Saturday, 23 May 2015

Open Studios of the Scenic Rim 2015

We're about to have two busy, fun days of Open Studios again - this weekend - along with other artists in the Boonah part of Scenic Rim Regional Council we're buddying up with Days for Girls - Hazel will be here most of the weekend and all proceeds from our tea, coffee and bikky sales will go to Days for Girls. Might also be some sausage in a blanket contributions too - it's windy and a bit chilly this morning so rug up and come on out. We're open Saturday and Sunday - plenty of parking too! Don't miss out on the textile art circuit - with Patena Moesker and Sally Hart at Bunjurgen and the BASi group at the Boonah Cultural Centre. A fabulous day in the Scenic Rim.

Shooting a perfectly good quilt

The past few months has been invested in my entry for the 2016 Taiwan International Quilt Exhibition next April. The brief requires consideration of the environment, the degradation of the planet and species, and asks artists to consider a restorative aspect - not able to make it all better but perhaps an acknowledgment that we must be part of  future-focused solutions. Part of that process was documented for me this week with an interview by Alice Gorman, a community correspondent with our local ABC radio - 612 Brisbane. Alice's expertise as a journalist created a relaxed environment that made the whole interview process fun. So why shoot a perfectly good quilt? Actually, the whole idea was confronting. I'm not a "gun" person and not comfortable with the idea or logic of willful destruction.  But how to represent degradation of species and damage to the environment linked to the activities of humankind? Shooting the quilt seemed a dramatic, cataclysmic and a totally appropriate response. I mean, what's to understand? In this context, it is an expression of power, damage and destruction and the almost instantaneous action of the shotgun pellets to do their thing sits comfortably with my understanding of our impact on the earth. I found a procion mx dye - oxblood red - which has helped show further layers of loss. Tomorrow begins the restorative process - the repair and nurturing that hand stitching brings. You can listen to the interview here. More from Alice and our interview (I think it's called the cutting floor ....) can be seen here. A big thanks to our friend, neighbour and local butcher who was able to assist with an unusual request.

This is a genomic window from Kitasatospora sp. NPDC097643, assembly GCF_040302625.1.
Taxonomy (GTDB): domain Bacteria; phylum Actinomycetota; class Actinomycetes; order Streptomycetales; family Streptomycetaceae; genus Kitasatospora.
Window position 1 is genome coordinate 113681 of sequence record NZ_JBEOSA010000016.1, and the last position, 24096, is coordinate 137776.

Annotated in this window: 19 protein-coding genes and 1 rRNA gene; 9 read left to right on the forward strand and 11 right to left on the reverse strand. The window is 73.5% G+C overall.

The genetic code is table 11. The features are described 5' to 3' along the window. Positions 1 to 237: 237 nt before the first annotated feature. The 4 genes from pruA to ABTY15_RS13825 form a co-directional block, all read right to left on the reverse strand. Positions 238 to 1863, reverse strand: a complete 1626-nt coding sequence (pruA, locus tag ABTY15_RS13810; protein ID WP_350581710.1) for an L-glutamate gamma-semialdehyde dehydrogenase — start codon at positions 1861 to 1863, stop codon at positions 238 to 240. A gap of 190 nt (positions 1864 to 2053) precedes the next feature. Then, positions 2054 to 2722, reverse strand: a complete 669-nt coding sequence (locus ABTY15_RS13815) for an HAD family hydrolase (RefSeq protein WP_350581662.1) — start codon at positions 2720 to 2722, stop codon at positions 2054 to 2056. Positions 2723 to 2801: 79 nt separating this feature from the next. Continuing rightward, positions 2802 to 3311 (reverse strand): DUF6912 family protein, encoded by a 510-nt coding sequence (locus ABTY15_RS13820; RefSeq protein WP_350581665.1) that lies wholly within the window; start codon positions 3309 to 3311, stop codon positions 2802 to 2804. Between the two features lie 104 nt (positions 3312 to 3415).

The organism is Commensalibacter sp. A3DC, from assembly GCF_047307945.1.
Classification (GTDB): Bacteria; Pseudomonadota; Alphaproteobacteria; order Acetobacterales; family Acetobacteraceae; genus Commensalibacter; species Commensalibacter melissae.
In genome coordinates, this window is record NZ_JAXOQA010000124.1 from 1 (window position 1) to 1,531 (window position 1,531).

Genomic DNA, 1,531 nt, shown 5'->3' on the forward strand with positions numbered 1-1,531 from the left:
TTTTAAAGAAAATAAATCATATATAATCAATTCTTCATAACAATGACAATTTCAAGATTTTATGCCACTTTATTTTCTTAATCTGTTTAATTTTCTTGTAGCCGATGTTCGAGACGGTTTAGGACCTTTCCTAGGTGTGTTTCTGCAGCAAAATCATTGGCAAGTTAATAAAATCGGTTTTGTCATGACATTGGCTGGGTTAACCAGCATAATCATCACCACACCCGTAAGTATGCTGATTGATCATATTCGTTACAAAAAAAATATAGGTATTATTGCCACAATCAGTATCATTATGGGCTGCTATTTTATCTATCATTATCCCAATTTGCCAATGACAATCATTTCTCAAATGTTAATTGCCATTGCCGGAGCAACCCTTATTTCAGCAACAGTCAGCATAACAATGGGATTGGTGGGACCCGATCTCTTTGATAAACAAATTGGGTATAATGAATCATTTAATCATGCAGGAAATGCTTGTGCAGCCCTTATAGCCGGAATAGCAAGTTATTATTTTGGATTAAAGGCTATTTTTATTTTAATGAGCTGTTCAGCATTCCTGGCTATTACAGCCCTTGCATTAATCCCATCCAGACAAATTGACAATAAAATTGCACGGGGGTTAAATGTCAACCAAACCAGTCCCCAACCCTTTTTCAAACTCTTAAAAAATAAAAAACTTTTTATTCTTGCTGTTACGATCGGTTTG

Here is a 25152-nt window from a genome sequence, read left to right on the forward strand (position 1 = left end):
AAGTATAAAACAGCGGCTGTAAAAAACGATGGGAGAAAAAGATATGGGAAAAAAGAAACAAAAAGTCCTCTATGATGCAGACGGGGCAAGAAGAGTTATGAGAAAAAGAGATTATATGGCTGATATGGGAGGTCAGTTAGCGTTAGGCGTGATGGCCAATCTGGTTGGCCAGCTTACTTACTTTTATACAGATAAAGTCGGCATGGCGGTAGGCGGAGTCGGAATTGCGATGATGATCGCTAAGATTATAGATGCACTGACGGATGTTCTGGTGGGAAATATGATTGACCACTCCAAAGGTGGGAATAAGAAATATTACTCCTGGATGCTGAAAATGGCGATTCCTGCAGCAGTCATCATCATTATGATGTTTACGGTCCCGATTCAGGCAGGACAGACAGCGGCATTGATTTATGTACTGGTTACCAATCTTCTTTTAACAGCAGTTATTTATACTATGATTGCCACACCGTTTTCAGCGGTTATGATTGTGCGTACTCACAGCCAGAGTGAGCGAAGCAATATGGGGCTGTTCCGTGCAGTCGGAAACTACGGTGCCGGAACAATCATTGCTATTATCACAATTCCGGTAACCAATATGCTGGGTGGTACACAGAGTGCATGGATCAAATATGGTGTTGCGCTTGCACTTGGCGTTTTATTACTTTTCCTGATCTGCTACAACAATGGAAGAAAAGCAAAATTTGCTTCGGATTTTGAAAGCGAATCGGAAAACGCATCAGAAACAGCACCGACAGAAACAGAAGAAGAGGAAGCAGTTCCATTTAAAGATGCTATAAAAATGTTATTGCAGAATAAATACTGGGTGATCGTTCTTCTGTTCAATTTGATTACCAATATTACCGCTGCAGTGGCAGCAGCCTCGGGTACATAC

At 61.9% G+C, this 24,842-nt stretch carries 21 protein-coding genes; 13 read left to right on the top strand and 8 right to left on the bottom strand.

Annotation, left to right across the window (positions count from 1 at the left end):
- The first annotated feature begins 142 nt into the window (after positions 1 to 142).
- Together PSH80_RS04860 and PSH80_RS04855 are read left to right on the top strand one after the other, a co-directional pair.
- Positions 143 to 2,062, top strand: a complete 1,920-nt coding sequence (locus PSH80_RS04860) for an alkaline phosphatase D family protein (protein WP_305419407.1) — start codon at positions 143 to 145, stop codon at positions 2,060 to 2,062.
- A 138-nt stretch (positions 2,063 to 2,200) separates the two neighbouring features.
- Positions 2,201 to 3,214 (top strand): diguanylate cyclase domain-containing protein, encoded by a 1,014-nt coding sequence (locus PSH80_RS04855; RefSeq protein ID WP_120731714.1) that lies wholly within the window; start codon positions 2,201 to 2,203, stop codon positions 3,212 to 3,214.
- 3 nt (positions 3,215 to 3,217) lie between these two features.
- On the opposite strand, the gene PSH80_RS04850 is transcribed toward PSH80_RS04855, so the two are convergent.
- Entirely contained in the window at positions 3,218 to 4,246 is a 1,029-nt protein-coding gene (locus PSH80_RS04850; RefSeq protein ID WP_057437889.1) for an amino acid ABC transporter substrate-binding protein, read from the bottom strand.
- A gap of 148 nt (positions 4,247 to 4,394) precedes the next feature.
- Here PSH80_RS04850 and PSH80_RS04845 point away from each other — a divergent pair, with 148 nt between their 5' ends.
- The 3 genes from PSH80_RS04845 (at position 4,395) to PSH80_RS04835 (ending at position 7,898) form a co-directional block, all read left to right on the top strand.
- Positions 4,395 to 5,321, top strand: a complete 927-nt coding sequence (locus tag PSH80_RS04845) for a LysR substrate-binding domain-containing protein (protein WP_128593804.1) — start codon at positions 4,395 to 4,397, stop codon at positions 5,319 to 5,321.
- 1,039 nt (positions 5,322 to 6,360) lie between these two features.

Wednesday, 6 May 2015

Rythm and discipline of creating

My time in the studio is limited, fiercely guarded and akin to a religious experience. A cup of tea is brought to me before sun up and that's the fastest way I know to get the eyes to catch up with brain activity.  (It's not the ideal time to warm up with free motion quilting practice, but that's a topic for a different post). Dad found me this dental tool at his local flea market - it's such a useful piece of equipment for working corners and coaxing threads to their rightful place. I use tape to secure an edge threatening to fray itself to oblivion under the hectic pace of stitching, get lots of cardio opportunities moving between machine and design board while strength training comes from camera work and repositioning the tripod (strength training actually derived from lessons learned  and philosophy behind Jane Dunnewold's Artist Strength Training). It's now dark.  The rythm slows.  Another day tomorrow.

Monday, 4 May 2015

Textile Trails of the Scenic Rim - this May

If you love textiles then we've put together a Textile Trail of the Scenic Rim to coincide with Open Studios in May 2015. Artists include Patena Moesker, Bec Anderson, Erica Bates, Betty Bull, Margaret Smit, Wendy Trulson, Robyn Christoffel, Meredith Stone, the BASi group in Boonah, as well as Rebecca Staunton Coffey and me at Aliquilts Studios. Thanks to Scenic Rim Regional Council for ongoing support - full details of when and where to find us can be found at Open Studios - click on an area or weekend for dates, opening times and facilities.

Saturday, 2 May 2015

After the Jump - growing an online presence